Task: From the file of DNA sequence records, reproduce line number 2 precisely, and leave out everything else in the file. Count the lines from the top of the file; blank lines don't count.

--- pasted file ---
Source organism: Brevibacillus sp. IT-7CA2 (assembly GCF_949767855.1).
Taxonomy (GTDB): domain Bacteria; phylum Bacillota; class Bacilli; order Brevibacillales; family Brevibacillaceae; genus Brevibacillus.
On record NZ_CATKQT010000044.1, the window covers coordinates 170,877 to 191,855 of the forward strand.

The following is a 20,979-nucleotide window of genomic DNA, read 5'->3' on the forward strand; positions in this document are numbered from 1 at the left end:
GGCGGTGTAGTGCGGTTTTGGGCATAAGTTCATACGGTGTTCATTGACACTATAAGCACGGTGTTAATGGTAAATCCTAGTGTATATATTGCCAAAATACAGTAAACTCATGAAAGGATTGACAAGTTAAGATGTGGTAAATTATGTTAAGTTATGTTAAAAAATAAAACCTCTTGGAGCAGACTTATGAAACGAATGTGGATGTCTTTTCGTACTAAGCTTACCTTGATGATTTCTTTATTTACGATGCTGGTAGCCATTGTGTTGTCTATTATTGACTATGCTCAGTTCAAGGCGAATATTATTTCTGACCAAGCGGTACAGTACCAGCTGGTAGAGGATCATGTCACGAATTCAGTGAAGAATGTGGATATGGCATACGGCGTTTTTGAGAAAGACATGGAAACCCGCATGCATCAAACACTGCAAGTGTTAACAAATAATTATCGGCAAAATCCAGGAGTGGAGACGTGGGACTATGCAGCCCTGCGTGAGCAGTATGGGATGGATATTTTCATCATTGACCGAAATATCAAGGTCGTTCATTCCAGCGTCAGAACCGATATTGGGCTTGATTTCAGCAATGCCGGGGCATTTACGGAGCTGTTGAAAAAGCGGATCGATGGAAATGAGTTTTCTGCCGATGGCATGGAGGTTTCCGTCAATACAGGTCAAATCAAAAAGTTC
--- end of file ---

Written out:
Taxonomy (GTDB): domain Bacteria; phylum Bacillota; class Bacilli; order Brevibacillales; family Brevibacillaceae; genus Brevibacillus.